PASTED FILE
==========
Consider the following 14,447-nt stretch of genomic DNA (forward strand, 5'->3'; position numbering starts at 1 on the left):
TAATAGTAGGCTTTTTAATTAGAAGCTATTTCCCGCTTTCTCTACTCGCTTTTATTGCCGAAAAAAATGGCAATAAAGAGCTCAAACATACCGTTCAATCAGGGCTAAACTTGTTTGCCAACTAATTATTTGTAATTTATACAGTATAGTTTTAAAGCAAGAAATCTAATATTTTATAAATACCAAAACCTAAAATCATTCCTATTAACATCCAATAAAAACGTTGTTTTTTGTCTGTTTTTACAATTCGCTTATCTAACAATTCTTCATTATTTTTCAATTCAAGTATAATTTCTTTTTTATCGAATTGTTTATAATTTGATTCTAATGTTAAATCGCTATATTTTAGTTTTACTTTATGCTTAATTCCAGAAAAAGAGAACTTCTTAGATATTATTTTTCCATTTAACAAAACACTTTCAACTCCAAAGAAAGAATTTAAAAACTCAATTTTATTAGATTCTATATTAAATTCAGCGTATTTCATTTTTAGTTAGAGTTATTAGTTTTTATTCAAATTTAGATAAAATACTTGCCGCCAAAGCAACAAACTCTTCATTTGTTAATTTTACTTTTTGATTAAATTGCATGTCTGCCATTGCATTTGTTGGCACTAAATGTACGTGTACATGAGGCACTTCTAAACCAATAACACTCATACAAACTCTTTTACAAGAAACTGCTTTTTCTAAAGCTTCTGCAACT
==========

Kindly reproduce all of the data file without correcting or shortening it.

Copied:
Consider the following 14,447-nt stretch of genomic DNA (forward strand, 5'->3'; position numbering starts at 1 on the left):
TAATAGTAGGCTTTTTAATTAGAAGCTATTTCCCGCTTTCTCTACTCGCTTTTATTGCCGAAAAAAATGGCAATAAAGAGCTCAAACATACCGTTCAATCAGGGCTAAACTTGTTTGCCAACTAATTATTTGTAATTTATACAGTATAGTTTTAAAGCAAGAAATCTAATATTTTATAAATACCAAAACCTAAAATCATTCCTATTAACATCCAATAAAAACGTTGTTTTTTGTCTGTTTTTACAATTCGCTTATCTAACAATTCTTCATTATTTTTCAATTCAAGTATAATTTCTTTTTTATCGAATTGTTTATAATTTGATTCTAATGTTAAATCGCTATATTTTAGTTTTACTTTATGCTTAATTCCAGAAAAAGAGAACTTCTTAGATATTATTTTTCCATTTAACAAAACACTTTCAACTCCAAAGAAAGAATTTAAAAACTCAATTTTATTAGATTCTATATTAAATTCAGCGTATTTCATTTTTAGTTAGAGTTATTAGTTTTTATTCAAATTTAGATAAAATACTTGCCGCCAAAGCAACAAACTCTTCATTTGTTAATTTTACTTTTTGATTAAATTGCATGTCTGCCATTGCATTTGTTGGCACTAAATGTACGTGTACATGAGGCACTTCTAAACCAATAACACTCATACAAACTCTTTTACAAGAAACTGCTTTTTCTAAAGCTTCTGCAACT